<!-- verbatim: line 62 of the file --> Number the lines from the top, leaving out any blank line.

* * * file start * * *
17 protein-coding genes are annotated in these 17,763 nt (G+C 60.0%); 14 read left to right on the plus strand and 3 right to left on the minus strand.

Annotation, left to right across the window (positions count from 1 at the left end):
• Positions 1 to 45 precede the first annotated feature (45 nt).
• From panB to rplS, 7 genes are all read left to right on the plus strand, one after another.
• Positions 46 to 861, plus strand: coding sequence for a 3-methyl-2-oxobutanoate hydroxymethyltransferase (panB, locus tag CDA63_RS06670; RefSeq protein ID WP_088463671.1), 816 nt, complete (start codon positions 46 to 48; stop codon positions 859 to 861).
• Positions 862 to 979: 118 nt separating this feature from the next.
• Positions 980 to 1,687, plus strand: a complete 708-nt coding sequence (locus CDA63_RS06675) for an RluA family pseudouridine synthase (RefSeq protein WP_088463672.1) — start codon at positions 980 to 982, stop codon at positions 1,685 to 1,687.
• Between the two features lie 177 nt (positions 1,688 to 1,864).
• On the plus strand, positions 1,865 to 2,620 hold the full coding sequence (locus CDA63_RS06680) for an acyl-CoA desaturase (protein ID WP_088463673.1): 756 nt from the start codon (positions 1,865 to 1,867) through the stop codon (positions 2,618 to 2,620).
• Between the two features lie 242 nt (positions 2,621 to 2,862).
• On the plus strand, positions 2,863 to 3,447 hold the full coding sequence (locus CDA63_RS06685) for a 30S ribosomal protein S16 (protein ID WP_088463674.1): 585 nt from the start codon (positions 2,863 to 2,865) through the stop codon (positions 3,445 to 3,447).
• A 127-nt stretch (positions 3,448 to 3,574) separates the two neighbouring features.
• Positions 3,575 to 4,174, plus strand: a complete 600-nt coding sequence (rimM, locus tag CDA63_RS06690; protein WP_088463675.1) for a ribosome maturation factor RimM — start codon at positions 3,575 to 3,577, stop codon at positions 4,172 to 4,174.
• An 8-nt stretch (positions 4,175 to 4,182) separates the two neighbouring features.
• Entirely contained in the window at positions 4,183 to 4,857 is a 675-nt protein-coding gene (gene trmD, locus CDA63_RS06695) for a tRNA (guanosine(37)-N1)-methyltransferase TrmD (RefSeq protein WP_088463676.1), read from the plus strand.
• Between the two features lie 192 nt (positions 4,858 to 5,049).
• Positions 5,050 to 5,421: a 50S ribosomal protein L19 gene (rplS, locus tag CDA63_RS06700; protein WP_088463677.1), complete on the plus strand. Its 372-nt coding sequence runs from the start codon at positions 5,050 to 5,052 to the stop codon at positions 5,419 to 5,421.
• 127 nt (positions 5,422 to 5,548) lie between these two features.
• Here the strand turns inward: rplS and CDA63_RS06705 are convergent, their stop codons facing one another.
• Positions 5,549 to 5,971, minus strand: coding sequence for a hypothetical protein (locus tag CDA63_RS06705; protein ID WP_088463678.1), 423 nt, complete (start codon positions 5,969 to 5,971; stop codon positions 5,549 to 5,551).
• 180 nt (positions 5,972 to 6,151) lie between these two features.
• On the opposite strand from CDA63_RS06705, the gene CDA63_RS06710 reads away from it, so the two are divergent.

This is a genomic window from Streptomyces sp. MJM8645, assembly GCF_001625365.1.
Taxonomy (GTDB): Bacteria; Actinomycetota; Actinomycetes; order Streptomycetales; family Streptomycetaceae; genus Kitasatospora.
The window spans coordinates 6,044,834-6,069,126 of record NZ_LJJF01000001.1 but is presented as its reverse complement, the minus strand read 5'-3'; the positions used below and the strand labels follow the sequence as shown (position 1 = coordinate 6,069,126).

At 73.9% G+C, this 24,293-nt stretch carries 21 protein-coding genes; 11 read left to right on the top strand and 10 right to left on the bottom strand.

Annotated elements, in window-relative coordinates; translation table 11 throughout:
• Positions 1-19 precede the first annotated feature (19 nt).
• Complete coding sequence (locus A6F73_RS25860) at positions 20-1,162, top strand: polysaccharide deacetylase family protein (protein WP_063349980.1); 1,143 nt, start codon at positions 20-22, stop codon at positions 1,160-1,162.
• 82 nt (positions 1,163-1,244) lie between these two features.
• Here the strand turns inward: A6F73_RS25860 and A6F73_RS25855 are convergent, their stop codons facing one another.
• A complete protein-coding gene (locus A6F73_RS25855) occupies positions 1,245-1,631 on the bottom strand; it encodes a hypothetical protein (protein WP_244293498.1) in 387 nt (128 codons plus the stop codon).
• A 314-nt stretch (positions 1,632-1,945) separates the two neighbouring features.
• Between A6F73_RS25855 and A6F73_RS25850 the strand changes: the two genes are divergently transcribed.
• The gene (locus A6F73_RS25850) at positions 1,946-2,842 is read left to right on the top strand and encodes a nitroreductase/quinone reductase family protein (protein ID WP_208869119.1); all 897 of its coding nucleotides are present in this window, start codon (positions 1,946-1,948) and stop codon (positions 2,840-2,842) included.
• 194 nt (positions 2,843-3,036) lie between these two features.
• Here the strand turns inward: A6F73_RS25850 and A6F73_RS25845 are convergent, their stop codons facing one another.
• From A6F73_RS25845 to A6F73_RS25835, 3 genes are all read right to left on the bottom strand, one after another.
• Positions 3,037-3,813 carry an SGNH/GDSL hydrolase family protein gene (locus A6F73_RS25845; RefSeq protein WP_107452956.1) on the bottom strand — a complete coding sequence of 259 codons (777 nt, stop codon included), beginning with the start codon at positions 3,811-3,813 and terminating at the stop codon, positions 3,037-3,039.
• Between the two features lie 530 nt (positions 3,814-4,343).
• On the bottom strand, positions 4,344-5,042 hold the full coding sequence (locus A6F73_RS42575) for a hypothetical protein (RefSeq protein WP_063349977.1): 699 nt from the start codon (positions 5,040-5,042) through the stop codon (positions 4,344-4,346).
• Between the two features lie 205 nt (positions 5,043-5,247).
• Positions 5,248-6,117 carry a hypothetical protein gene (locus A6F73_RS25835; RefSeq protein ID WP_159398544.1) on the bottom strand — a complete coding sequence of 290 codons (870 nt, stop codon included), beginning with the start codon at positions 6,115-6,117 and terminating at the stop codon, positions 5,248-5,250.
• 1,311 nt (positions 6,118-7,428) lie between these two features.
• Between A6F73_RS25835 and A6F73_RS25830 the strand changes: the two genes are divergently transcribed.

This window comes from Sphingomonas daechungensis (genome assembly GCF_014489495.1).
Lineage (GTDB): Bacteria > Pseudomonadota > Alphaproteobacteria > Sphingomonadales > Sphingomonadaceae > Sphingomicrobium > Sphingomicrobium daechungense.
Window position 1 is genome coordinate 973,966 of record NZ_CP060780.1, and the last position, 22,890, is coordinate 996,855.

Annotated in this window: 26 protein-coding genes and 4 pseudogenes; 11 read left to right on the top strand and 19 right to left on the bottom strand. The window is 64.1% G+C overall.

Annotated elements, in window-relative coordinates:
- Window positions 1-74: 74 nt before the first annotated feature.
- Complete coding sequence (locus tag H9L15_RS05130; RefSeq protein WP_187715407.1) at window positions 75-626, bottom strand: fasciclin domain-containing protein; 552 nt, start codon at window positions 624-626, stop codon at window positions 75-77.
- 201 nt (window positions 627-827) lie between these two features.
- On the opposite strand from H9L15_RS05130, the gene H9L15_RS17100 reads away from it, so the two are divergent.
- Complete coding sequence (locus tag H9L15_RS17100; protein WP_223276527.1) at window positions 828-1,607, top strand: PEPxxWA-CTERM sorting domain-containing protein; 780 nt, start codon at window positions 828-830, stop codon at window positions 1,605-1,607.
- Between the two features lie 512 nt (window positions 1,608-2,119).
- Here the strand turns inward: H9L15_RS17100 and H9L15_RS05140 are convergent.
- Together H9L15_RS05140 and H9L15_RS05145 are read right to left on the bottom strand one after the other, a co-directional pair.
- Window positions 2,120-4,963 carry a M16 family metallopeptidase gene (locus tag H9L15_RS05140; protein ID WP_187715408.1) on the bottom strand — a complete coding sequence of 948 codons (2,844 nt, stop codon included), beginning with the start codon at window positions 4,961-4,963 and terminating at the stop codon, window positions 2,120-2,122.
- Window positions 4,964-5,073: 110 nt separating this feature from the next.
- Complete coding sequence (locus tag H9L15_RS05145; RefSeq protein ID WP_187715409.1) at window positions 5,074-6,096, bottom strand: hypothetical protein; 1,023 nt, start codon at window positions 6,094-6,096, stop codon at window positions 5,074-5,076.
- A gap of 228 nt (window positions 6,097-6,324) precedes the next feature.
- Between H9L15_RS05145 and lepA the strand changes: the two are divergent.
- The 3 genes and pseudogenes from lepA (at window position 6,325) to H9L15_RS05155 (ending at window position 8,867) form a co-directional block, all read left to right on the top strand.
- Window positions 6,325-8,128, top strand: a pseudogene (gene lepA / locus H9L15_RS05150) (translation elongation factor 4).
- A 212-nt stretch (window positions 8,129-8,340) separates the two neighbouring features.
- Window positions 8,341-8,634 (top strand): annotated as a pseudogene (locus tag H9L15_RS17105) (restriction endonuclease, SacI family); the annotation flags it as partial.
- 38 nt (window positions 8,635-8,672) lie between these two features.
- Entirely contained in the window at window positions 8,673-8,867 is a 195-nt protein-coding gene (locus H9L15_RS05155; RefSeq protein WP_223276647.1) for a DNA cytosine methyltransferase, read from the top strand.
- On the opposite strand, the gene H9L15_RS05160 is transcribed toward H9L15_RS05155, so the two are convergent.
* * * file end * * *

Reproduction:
- A gap of 228 nt (window positions 6,097-6,324) precedes the next feature.